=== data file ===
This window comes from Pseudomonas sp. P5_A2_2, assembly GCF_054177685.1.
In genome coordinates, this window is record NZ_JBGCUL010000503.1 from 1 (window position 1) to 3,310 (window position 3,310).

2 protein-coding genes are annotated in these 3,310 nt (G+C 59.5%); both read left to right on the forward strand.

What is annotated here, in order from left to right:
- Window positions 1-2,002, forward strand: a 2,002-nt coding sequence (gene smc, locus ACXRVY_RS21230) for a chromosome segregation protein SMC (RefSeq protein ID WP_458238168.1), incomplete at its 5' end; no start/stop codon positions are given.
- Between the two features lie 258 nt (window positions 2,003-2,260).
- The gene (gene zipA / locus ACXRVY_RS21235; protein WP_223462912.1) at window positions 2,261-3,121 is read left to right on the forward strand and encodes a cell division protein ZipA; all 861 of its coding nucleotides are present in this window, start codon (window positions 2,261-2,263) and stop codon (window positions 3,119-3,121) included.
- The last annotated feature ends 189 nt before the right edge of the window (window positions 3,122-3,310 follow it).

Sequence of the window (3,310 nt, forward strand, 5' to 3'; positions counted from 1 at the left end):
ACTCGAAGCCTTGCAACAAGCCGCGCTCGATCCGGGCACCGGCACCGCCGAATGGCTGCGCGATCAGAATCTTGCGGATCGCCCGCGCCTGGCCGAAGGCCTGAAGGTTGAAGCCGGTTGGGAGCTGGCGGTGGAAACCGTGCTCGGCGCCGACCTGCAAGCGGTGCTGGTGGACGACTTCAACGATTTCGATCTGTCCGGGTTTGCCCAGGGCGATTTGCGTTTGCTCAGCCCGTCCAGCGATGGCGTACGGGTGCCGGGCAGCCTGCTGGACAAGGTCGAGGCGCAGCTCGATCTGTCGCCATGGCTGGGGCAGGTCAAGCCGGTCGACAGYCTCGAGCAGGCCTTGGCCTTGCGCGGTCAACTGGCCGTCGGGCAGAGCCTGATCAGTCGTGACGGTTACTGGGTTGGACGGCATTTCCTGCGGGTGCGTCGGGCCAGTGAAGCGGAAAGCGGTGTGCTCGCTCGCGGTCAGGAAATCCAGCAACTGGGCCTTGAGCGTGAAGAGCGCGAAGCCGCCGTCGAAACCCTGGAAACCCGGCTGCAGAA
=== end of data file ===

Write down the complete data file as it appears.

This window comes from Pseudomonas sp. P5_A2_2, assembly GCF_054177685.1.
In genome coordinates, this window is record NZ_JBGCUL010000503.1 from 1 (window position 1) to 3,310 (window position 3,310).

2 protein-coding genes are annotated in these 3,310 nt (G+C 59.5%); both read left to right on the forward strand.

What is annotated here, in order from left to right:
- Window positions 1-2,002, forward strand: a 2,002-nt coding sequence (gene smc, locus ACXRVY_RS21230) for a chromosome segregation protein SMC (RefSeq protein ID WP_458238168.1), incomplete at its 5' end; no start/stop codon positions are given.
- Between the two features lie 258 nt (window positions 2,003-2,260).
- The gene (gene zipA / locus ACXRVY_RS21235; protein WP_223462912.1) at window positions 2,261-3,121 is read left to right on the forward strand and encodes a cell division protein ZipA; all 861 of its coding nucleotides are present in this window, start codon (window positions 2,261-2,263) and stop codon (window positions 3,119-3,121) included.
- The last annotated feature ends 189 nt before the right edge of the window (window positions 3,122-3,310 follow it).

Sequence of the window (3,310 nt, forward strand, 5' to 3'; positions counted from 1 at the left end):
ACTCGAAGCCTTGCAACAAGCCGCGCTCGATCCGGGCACCGGCACCGCCGAATGGCTGCGCGATCAGAATCTTGCGGATCGCCCGCGCCTGGCCGAAGGCCTGAAGGTTGAAGCCGGTTGGGAGCTGGCGGTGGAAACCGTGCTCGGCGCCGACCTGCAAGCGGTGCTGGTGGACGACTTCAACGATTTCGATCTGTCCGGGTTTGCCCAGGGCGATTTGCGTTTGCTCAGCCCGTCCAGCGATGGCGTACGGGTGCCGGGCAGCCTGCTGGACAAGGTCGAGGCGCAGCTCGATCTGTCGCCATGGCTGGGGCAGGTCAAGCCGGTCGACAGYCTCGAGCAGGCCTTGGCCTTGCGCGGTCAACTGGCCGTCGGGCAGAGCCTGATCAGTCGTGACGGTTACTGGGTTGGACGGCATTTCCTGCGGGTGCGTCGGGCCAGTGAAGCGGAAAGCGGTGTGCTCGCTCGCGGTCAGGAAATCCAGCAACTGGGCCTTGAGCGTGAAGAGCGCGAAGCCGCCGTCGAAACCCTGGAAACCCGGCTGCAGAA